The deputy director of the IMF Budgetary Affairs Department, Paolo Mauro, praises Portugal for the effort made in recent years, arguing that the country is better prepared for a crisis.
The International Monetary Fund (IMF) has released almost unprecedented forecasts in recent decades for both the world and Portugal: Portuguese GDP will fall by 8%, the deficit will increase to 7.1% and public debt will reach an all-time high of 135% by 2020. Faced with this “unimaginable” shock, as Mário Centeno called it, the Portuguese State will put up with?
To ECO, the deputy director of the IMF’s Budgetary Affairs Department, Paolo Mauro, does not answer directly, but argues that Portugal has done its homework and is now better prepared. “Portugal has entered this crisis with much stronger public accounts,” replies Vítor Gaspar’s deputy, even arguing that “the Government’s effort to strengthen fiscal cushions in recent years is now paying off.
Paolo Mauro gives as an example the fact that Portugal recorded a budget balance of 0.2% of GDP in 2019, the first surplus in the country’s modern history. “It’s an impressive success,” says the public finance expert who has been working at the IMF for over 20 years. Part of that “success” is also attributable to its boss, Vítor Gaspar, who was Finance Minister at the start of the PSD/CDS Government in 2011, having carried out the famous “huge tax increase”.
However, the IMF’s forecasts for 2020 are not encouraging and once again place on the table the danger that Portugal – a country with a high level of public debt in international terms – will once again suffer from pressure from rating agencies and the financial markets, calling into question its financing capacity and could lead, ultimately, to a new bailout and more austerity.
Asked about this possibility, Paolo Mauro does not answer directly, but explains that the current situation differs from the financial crisis. “The causes of the deficits are different. The current crisis has no parallel”, he begins by saying, arguing that “it is necessary and appropriate” for Governments to help citizens survive this period as well as businesses. “[More] bankruptcies and unemployment [due to lack of state aid] would lead to a much weaker recovery,” he anticipates, pointing out that, for these reasons, the increase in deficit and debt is “expected and part of the necessary response to the crisis.”
“Given that this larger deficit [-7.1% in 2020] reflects the fall in [economic] activity and one-off emergency measures, as soon as growth returns, the budget balance will improve significantly,” predicts Paolo Mauro. In fact, the IMF forecast is that the deficit will fall to 1.9% in 2021, a figure that is already below the 3% imposed by European rules, which are currently suspended.
The same can be said for public debt: “With a reasonable recovery [of GDP], the public debt ratio will decrease in 2021”, he expects. The Fund’s forecast is that public debt will fall to 128.5% of GDP in 2021, after reaching a record high of 135% in 2020. Portugal will continue with the third largest public debt in the Euro Zone and the Government’s goal of reducing public debt to 100% by the end of the legislature will be practically aside.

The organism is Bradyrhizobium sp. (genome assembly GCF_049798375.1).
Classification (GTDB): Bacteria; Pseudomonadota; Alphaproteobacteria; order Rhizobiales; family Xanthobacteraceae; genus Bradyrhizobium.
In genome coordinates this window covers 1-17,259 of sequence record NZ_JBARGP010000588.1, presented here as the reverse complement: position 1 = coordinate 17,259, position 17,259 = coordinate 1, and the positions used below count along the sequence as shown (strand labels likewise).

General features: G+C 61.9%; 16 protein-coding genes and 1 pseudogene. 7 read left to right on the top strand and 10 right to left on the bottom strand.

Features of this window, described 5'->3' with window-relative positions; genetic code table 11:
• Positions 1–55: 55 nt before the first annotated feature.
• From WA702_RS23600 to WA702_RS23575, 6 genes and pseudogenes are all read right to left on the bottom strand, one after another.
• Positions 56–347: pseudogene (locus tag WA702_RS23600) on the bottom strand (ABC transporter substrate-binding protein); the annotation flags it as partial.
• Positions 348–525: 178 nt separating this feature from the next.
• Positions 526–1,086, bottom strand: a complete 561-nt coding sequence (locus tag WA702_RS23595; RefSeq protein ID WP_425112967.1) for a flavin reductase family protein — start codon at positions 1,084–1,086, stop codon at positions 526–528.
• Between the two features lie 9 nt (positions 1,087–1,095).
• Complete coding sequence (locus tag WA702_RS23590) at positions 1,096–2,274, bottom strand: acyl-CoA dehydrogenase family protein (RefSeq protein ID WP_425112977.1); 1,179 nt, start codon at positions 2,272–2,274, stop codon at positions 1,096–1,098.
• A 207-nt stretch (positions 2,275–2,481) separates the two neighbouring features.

Consolidation effort gives stability to interest rates
But even if this crisis is different, once the pandemic has passed, can the pressure not return to the indebted countries? Paolo Mauro is also not adamant in his answer, but he recalls that, despite the fact that Portugal’s spread has “increased modestly” in recent weeks, the differential in interest rates continues to be below what was observed during the Eurozone sovereign debt crisis or what happened in 2016 when investors were reticent about the creation of the ‘geringonça’.
“The Government’s efforts to reduce the deficit in recent years have contributed to this stability of interest rates,” said the deputy director of the IMF’s Budget Affairs department, adding that the “strong measures” taken by the European Central Bank (ECB), other European institutions and member states have helped to give investors security and keep interest rates at “reasonable levels.”
In other words, Paolo Mauro’s response suggests that the IMF considers that Portugal’s homework plus European aid will be enough to avoid a repeat of the sovereign debt crisis. What’s more, this is a global phenomenon – “debt ratios are expected to increase in most countries”, he points out – which could leave the Portuguese state out of the limelight. “The pandemic will eventually come to an end, and it is reasonable to expect that the increase in the debt ratio will be a ‘one-off’ event,” he considers.
The important thing now is that Governments help all economic agents to avoid a greater hecatomb in public accounts due to high unemployment and much more bankruptcies. But that help will have to be done in a ‘transparent’ way so that there can be ‘audits’ after the way the money has been spent. “Do whatever is necessary and keep the revenue”. That is the advice to the Governments of Paolo Mauro, quoting the famous expression whatever it takes’ by former ECB President Mario Draghi.